A Wellington couple caught in the collapse of a popular fast food business are seeking more than $200,000 damages after their plan to open a Mexican burrito franchise turned sour.

Australian businessman Jeff Moss opened the first Original California Burrito Company store in Auckland in 2011 and the business rapidly grew into a 10-store chain and also expanded to Australia and the Netherlands.

But all the New Zealand stores, except two outlets operated by franchisees in Manukau and Ellerslie, have closed in the past few months - at the cost of about 100 jobs - after bank funding dried up and rents went unpaid.

Two Crust Pizza stores owned by Mr Moss have also closed, although another operated by a franchisee in Queen St continues to trade.

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In April, Damian and Kathryn Cloeter entered a franchise agreement to open an Original California Burrito Company store in central Wellington's Cuba St.

According to a statement of claim filed in the High Court at Auckland, Mr Moss told Mr Cloeter the business was successful, growing rapidly and the lease on the Wellington property had to be signed immediately because another party had made an offer to the landlord.

The claim says Mr Cloeter was told the fit-out of the store would proceed "very quickly" and the outlet would open in late May or early June.

The couple relied on Mr Moss' representations when selling their Auckland home to move to Wellington, where they leased an apartment and provided a guarantee on the lease of the Cuba St premises, the claim says.

But the document states that on August 26 the Cloeters' company, KDC Holdings, cancelled the franchise contract because the fit-out had not begun and no training in operating the business had been provided.

KDC Holdings is claiming business losses of $211,586, including $158,750 it paid to Barrow and Hudson - the firm that holds the licence to the burrito chain's intellectual property - $10,000 for purchase of a scooter and the $18,975 it cost to be released from the lease on the Cuba St property.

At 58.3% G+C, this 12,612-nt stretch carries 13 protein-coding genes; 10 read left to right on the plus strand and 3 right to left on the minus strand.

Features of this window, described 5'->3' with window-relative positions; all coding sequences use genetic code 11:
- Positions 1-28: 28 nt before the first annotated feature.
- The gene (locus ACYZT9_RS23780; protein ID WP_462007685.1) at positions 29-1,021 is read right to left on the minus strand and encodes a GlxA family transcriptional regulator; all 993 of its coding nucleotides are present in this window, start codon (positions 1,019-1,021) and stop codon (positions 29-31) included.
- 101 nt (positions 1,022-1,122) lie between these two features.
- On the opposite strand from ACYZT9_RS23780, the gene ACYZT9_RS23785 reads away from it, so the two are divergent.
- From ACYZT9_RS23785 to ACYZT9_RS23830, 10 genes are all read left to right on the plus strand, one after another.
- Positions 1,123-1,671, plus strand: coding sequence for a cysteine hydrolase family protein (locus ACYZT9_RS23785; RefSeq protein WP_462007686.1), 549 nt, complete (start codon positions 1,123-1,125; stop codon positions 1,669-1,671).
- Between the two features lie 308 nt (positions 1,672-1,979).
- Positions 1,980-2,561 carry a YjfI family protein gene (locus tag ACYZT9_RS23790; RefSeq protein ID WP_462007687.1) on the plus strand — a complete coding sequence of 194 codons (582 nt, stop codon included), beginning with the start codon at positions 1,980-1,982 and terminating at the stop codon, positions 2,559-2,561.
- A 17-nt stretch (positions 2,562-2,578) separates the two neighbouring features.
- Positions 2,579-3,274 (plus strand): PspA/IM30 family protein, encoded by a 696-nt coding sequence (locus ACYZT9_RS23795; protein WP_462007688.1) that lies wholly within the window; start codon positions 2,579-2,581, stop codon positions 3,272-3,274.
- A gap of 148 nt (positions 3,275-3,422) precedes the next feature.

The Cloeters are also claiming personal losses of $33,625.

Mr Moss told the Weekend Herald an application to operate the business was submitted to the Wellington City Council only in April and took eight weeks to be approved.

He said he never claimed the outlet would open in late May or early June, but the Cuba St store could be up and running now if the franchise agreement had not been cancelled.

The Cloeters' lawyer, Andrew Hooker, said the couple "utterly rejected" Mr Moss' comments.

"They have filed court proceedings and will deal with the dispute in that arena," Mr Hooker said.

Mr Moss has blamed a court injunction placed on the fast food business in May for ASB's decision to withdraw an overdraft facility, but the bank declined to disclose its reason for removing funding.

Mr Moss said the chain's creditors were owed about $500,000. Another source claimed up to $1.5 million was outstanding, including rent.

Mr Moss denied the figure was that high.

Auckland law firm behind court injunction

An Auckland law firm was behind a court injunction placed on the Original California Burrito Company.

Jeff Moss and Lisa Krukziener Moss, who are now separated, are the directors and owners of several companies that operated the food chain.

But the shares are held in a blind trust, Food Retail Trustees, by Brookfields Legal Services, a professional trustee company.

According to High Court documents, Brookfields partners Howard Johnston and Deborah Miller claim they were "duped" in April into transferring the ownership of Food Retail Trustees to Moss, who told them urgent steps had to be taken to prevent the business from collapse.

The shares were transferred to Mr Moss, who allegedly "used his effective control of the companies, in the absence of his wife, to remove his wife as a director and take full control of the businesses".

Court documents state the injunction was sought by Brookfields Legal Services, Mr Johnston, Ms Miller and Ms Krukziener Moss.

A mandatory interim injunction, granted by Justice Kit Toogood in May, returned the shares to Brookfields Legal Services and reinstated Ms Miller and Mr Johnson as directors.

Justice Toogood said there was a "seriously arguable case" in support of Brookfields' claims of deceit and "equitable fraud" causing economic loss by unlawful means.

The dispute over the ownership of shares in the fast food business will go to court in February.Christopher Adams